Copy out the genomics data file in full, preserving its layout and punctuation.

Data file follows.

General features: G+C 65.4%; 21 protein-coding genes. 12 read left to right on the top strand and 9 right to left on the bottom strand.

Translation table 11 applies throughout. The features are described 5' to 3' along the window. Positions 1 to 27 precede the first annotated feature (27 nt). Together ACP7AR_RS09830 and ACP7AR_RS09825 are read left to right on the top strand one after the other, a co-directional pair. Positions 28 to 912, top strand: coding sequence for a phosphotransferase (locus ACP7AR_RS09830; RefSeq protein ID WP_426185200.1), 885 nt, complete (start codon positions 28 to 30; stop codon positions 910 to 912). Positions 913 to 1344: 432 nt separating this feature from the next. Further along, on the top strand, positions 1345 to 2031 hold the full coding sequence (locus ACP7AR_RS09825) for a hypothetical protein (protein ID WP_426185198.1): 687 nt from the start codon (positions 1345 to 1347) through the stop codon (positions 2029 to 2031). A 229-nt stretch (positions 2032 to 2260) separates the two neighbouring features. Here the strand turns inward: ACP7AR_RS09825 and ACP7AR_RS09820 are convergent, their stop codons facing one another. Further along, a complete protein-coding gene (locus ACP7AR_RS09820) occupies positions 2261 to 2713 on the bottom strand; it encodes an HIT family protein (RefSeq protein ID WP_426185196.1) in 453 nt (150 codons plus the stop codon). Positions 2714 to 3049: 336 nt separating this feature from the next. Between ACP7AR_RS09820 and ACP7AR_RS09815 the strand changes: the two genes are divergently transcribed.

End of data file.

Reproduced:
General features: G+C 65.4%; 21 protein-coding genes. 12 read left to right on the top strand and 9 right to left on the bottom strand.

Translation table 11 applies throughout. The features are described 5' to 3' along the window. Positions 1 to 27 precede the first annotated feature (27 nt). Together ACP7AR_RS09830 and ACP7AR_RS09825 are read left to right on the top strand one after the other, a co-directional pair. Positions 28 to 912, top strand: coding sequence for a phosphotransferase (locus ACP7AR_RS09830; RefSeq protein ID WP_426185200.1), 885 nt, complete (start codon positions 28 to 30; stop codon positions 910 to 912). Positions 913 to 1344: 432 nt separating this feature from the next. Further along, on the top strand, positions 1345 to 2031 hold the full coding sequence (locus ACP7AR_RS09825) for a hypothetical protein (protein ID WP_426185198.1): 687 nt from the start codon (positions 1345 to 1347) through the stop codon (positions 2029 to 2031). A 229-nt stretch (positions 2032 to 2260) separates the two neighbouring features. Here the strand turns inward: ACP7AR_RS09825 and ACP7AR_RS09820 are convergent, their stop codons facing one another. Further along, a complete protein-coding gene (locus ACP7AR_RS09820) occupies positions 2261 to 2713 on the bottom strand; it encodes an HIT family protein (RefSeq protein ID WP_426185196.1) in 453 nt (150 codons plus the stop codon). Positions 2714 to 3049: 336 nt separating this feature from the next. Between ACP7AR_RS09820 and ACP7AR_RS09815 the strand changes: the two genes are divergently transcribed.